Why it’s Not Called Yale-Harvard 


Harvard to Battle Yale in the 132nd playing of The Game.  

You have felt it – a palpable tension mounting in the yard, at the river and even in the quad! As the crimson of the foliage continues to fade it only blooms with a fury among the jubilant throng. And the reason for these festival rites? The 132nd playing of The Game draws near. The battle set for 2:30 post meridian Saturday, November 21st is to take place at the historic and slightly inconvenient Yale Bowl in New Haven, Connecticut.

The Harvard Crimson has had a winning season going 8-1 and 5-1 in the Ivy League. Yale this year has gone 6-3 and 3-3 Ivy. Currently – but not for long – Harvard lags in the series record 58-65-8. However, since official Ivy League play has began in 1956, Harvard holds the advantage of 34-24-1. We must not forget that Harvard dominated in the first ever playing of The Game, and will (I predict) do so in the last. The score of last year’s exciting game held at home was 31-24 and made the program record of an 8-game winning streak in the series. This is matched to previous series record of 8 straight victories of Yale winning 1880-1889. A nine game winning streak will be a series record and just one more way we prove we are far superior to the Bulldogs.

Furthermore, Harvard is in the running for a share of the Ivy League title. Currently competing for that honor are Dartmouth and Penn who also hold a 5-1 Ivy record. This weekend, a Crimson victory will secure at least a share of the title. If Dartmouth loses to Princeton (cross your fingers!) and Penn loses to Cornell (pray to your spirit animal!), then we will have this title all to our well-deserving selves. Triumph on the final day of the season also means the Crimson will have won the all-Ivy three consecutive years in a row – the first time every in history!

These records on the line mean even more to the seniors who will be playing in their last Harvard-Yale game. For many, this will be the end of their football careers and they would love nothing more than to finish with a victory over our ancient rival. Captain Matt Koran ’16, on his final season said, “It has been really special. My motto is been to take advantage of every single opportunity I have. I’m not going to play football after this year and I knew that going into it. So just giving it everything that I have and laying it all on the line every single opportunity that I got.” Earning his election as captain he also stated that he is consistently “trying to make sure that I get the same out of the rest of my team so just having fun out there, playing football, enjoying it, trying to make big plays and win games while we’re doing that.”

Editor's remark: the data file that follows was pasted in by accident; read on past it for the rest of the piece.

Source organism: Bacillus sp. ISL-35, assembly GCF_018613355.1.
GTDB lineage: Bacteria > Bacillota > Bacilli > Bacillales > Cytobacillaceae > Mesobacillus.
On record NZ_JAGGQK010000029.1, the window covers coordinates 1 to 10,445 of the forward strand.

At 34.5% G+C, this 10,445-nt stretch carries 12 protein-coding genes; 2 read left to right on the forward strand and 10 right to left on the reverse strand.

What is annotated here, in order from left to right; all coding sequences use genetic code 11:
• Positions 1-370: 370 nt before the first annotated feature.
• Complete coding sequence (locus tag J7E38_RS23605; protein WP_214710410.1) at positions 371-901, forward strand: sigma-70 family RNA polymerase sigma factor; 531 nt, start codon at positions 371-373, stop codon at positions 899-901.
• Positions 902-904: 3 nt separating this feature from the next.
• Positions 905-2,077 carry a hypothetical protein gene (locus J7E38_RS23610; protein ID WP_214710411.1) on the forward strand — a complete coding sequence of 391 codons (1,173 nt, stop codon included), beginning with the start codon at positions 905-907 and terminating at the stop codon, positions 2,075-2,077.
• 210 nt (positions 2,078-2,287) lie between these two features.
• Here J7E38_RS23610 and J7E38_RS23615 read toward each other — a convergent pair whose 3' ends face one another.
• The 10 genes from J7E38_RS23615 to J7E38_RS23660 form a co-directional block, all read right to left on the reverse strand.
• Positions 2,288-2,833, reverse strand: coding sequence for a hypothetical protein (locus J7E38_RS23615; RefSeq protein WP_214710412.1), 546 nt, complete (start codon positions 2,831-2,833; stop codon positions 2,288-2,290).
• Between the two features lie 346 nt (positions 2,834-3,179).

Starting quarterback Scott Hosch ’16 echoes that sentiment knowing that “Just being senior season, having a role, and being a leader on the team” is very special. These players certainly have been leaders on the team this season more than ever. Tight end Ben Braunecker looks back on it seriously: “As a senior it’s different just because it’s the season of the lasts which makes everything more real.” Braunecker makes sure to keep in mind those who won’t be playing this year. “Naturally as football players we do that because we’re always one play away from never playing again. So it’s important to cherish every single day. But as seniors there are a lot of guys who had season ending injuries earlier in the year that had they been sophomore or a junior they’d be able to come back and play more football but because we’re seniors this is it.”

Sobering words, indeed, but accurate. As countless movies, books and TV shows have reiterated (hello Friday Night Lights), playing in these games and on a team like ours is a truly transformative experience not to be dismissed. Four years at Harvard flies by, seniors and alumni will attest, so it is best to cherish it now.

With this in mind, the Crimson head to New Haven confident and eager. Koran knows that the team is “Absolutely gonna beat Yale!  Especially with Yale, especially with this game there is a lot on the line. We’re fighting for a championship and we can make history by winning this game.“ The Crimson needs no more than that to leave it all on the field. According to Hosch, “I think we always have motivation to play Yale, playing the big game – so much tradition. And the University is really really depending on us. So yeah there is the record on the line but we’re just focusing on winning the game.”

Therefore, as we flock to that God-forsaken place this weekend we fly the flag high and know that fair Harvard will hold sway! Remember: Illegitimum non carborundum.


Caroline Cronin ’19 (ccronin01@college.harvard.edu) grudgingly admits that some delusional Yalies might call it Yale-Harvard.